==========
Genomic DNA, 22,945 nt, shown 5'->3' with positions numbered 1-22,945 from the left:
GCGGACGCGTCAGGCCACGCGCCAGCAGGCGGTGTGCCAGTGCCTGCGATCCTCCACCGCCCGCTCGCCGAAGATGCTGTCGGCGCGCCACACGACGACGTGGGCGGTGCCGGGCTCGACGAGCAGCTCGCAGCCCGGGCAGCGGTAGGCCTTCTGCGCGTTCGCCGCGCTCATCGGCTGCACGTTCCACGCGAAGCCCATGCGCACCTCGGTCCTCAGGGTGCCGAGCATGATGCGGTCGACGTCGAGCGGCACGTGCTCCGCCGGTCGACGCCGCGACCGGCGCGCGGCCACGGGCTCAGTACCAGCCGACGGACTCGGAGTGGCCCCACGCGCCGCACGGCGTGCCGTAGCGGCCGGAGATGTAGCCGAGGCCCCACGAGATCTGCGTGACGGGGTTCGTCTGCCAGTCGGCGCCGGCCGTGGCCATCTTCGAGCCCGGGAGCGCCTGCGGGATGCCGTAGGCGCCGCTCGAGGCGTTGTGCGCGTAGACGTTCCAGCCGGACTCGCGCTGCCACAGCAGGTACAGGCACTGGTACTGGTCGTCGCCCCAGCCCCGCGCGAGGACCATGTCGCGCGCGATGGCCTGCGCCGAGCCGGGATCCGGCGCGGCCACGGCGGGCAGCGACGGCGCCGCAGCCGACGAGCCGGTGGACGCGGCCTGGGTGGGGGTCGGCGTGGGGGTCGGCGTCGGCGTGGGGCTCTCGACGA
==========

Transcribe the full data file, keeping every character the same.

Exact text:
Genomic DNA, 22,945 nt, shown 5'->3' with positions numbered 1-22,945 from the left:
GCGGACGCGTCAGGCCACGCGCCAGCAGGCGGTGTGCCAGTGCCTGCGATCCTCCACCGCCCGCTCGCCGAAGATGCTGTCGGCGCGCCACACGACGACGTGGGCGGTGCCGGGCTCGACGAGCAGCTCGCAGCCCGGGCAGCGGTAGGCCTTCTGCGCGTTCGCCGCGCTCATCGGCTGCACGTTCCACGCGAAGCCCATGCGCACCTCGGTCCTCAGGGTGCCGAGCATGATGCGGTCGACGTCGAGCGGCACGTGCTCCGCCGGTCGACGCCGCGACCGGCGCGCGGCCACGGGCTCAGTACCAGCCGACGGACTCGGAGTGGCCCCACGCGCCGCACGGCGTGCCGTAGCGGCCGGAGATGTAGCCGAGGCCCCACGAGATCTGCGTGACGGGGTTCGTCTGCCAGTCGGCGCCGGCCGTGGCCATCTTCGAGCCCGGGAGCGCCTGCGGGATGCCGTAGGCGCCGCTCGAGGCGTTGTGCGCGTAGACGTTCCAGCCGGACTCGCGCTGCCACAGCAGGTACAGGCACTGGTACTGGTCGTCGCCCCAGCCCCGCGCGAGGACCATGTCGCGCGCGATGGCCTGCGCCGAGCCGGGATCCGGCGCGGCCACGGCGGGCAGCGACGGCGCCGCAGCCGACGAGCCGGTGGACGCGGCCTGGGTGGGGGTCGGCGTGGGGGTCGGCGTCGGCGTGGGGCTCTCGACGA